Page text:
Why I'm More Likely To Help Women: A Bias

(NOTE: Based on time elapsed since the posting of this entry, the BS-o-meter calculates this is 13.266% likely to be something that Ferrett now regrets.)

Last week, someone invoked my name on Twitter, saying they’d like to friend me on Fet but were too shy.  So I emailed them to say that I understand social anxiety and of course it was fine to friend me.  Then I read her Twitter page, saw they were a blogger, saw that she’d just been through a hard divorce and her laptop had just died and she was looking for $200 to repair it, and I sent her $20 to help her on her way.
Now, that’s not unusual; I have a little fund I harvest from my writer-earnings to donate to people in trouble.  It’s not much, and I can’t donate to everyone who I think deserves it, but it does let me spot-give to folks I think need the help.
And I asked: would I have been as eager to help if this person was a guy?
The uncomfortable answer: no.  Not really.  (I have donated to guys, but way less often.)
And I thought about that for a while.  Was I white-knighting, getting off on helping women?  No, not really – I do a fair amount of pro-women blogging, but I don’t do it because I think the women need the help.  Was I unconsciously trying to curry favor with women as a way of getting into their pants?  Again, no, because I don’t recall ever actually making headway on that front from donations – though again, yeah, I probably get more date-offers because of my pro-women blogging than otherwise, so there is an upside to those essays I can’t rationally deny.  Was I doing it because I thought women were incompetent and needed the help?  Again, no…
…and I realized: it’s because I don’t trust men.
This is not a new revelation – it goes all the way back to the war on Jefferson Hill – but when I was in my heavily-bullied middle school period, the people who were picking on me were guys.  And it wasn’t just shoving me; the guys in question would frequently pretend to be my buddy in order to get me to reveal some embarrassing secret to them, which they could then share with the rest of the class, and so in the back of my head though I have guy friends I’m always waiting for them to punch me.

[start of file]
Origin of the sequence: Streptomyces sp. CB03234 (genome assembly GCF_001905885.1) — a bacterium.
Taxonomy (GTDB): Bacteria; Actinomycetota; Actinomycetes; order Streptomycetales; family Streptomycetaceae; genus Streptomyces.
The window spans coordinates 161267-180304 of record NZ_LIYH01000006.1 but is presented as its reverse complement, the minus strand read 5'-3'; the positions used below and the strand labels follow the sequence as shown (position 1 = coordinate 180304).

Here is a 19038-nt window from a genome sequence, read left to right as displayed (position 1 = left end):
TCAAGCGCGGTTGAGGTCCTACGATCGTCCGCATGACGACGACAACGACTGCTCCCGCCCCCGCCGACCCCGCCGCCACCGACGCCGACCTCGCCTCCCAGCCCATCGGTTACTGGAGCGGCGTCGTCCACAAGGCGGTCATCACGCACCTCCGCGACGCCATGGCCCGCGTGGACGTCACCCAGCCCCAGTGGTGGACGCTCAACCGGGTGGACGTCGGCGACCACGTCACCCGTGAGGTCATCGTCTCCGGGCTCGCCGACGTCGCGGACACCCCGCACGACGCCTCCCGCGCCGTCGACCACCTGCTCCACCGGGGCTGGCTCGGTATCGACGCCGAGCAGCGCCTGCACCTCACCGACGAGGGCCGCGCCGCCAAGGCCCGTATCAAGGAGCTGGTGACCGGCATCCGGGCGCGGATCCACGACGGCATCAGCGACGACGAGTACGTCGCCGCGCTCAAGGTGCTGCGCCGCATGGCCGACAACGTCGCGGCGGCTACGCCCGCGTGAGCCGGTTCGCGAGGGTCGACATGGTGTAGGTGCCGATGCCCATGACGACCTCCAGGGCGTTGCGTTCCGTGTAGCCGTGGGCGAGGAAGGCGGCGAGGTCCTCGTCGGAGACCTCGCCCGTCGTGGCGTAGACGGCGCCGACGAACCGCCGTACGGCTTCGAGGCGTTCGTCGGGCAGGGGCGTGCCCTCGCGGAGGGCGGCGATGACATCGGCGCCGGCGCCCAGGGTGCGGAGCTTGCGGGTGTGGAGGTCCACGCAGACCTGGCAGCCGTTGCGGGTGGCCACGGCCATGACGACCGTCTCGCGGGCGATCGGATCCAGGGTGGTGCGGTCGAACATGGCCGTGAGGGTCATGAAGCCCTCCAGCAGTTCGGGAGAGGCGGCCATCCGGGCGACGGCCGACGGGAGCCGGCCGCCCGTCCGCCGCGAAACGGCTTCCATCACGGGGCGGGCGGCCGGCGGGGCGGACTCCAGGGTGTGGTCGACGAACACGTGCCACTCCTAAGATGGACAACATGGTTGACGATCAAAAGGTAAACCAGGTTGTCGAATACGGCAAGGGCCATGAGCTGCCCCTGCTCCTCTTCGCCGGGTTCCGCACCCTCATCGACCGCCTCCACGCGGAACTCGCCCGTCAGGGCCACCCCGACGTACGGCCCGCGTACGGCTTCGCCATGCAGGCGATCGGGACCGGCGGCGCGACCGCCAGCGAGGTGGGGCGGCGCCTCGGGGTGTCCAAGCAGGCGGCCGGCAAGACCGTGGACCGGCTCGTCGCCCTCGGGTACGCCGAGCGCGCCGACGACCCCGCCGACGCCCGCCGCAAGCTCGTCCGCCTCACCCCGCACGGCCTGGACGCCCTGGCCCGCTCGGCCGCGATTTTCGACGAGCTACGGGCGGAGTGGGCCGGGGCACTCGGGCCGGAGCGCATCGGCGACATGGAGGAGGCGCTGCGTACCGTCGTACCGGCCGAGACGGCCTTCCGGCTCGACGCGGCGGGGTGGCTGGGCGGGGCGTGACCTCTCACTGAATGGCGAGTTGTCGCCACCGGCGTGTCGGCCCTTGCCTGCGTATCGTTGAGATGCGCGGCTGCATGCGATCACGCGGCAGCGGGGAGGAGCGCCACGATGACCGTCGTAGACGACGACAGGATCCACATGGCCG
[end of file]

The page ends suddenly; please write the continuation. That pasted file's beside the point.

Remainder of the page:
So most of my best friends are women.  I tend towards trusting women.  When I write squawky essays about how women are treated like shit, it’s because I often default to viewing things from a female perspective and go Hey, these jerks are hurting my friends.
And I’m more willing to help out a woman in need, because I trust them more reflexively.  They don’t have to earn my trust like men do.  I’ll help a guy out, but I don’t think I’d ever just help a random guy I only read about online ten minutes ago, because some tripwire in my brain would go, “…wait.  What are they really up to?”
That’s a bias I’m not necessarily happy with, as there are a lot of good men out there who I could be closer to, and I’m not.  It’s a bias that does more good in the universe, I think, because I know some of my essays have helped guys view women in a different light… but it’s a bias I need to examine more, see what I can do with, see how I can help.
Because while I loathe the Men’s Rights Movement as a selfish and stupid grab for white dude power, I do have to admit that personally, I can work on trusting guys a lot more.  Just as I ask men to examine their unconscious attitudes towards women, I should also dissect my attitudes towards other men, and see what I can find.  And like men examining their thoughts on women, it’s a process that takes a while and some thinky-bits.
I’m not unhappy I’m helping women, mind you.  I just should reach the hand to more dudes.  I should reach the hand to more people.  Because, you know… that’s the goal.

1 Comment

  1. Melody Byrne
    Mar 21, 2014

    Oddly enough as a woman I’m exactly the reverse… The vast majority of bullying, humiliation, and emotional pain I’ve experienced has been at the hands of other girls (and unfortunately grown women) so I tend to trust men more. In order to trust a woman I need to determine that she’s not one of “those” women, I.e. a backstabber, attempted husband stealer, etc. A few times men have exhibited the same behavior and when they do I avoid them as well. Overall though I don’t put men through the same “litmus test” I put women through.

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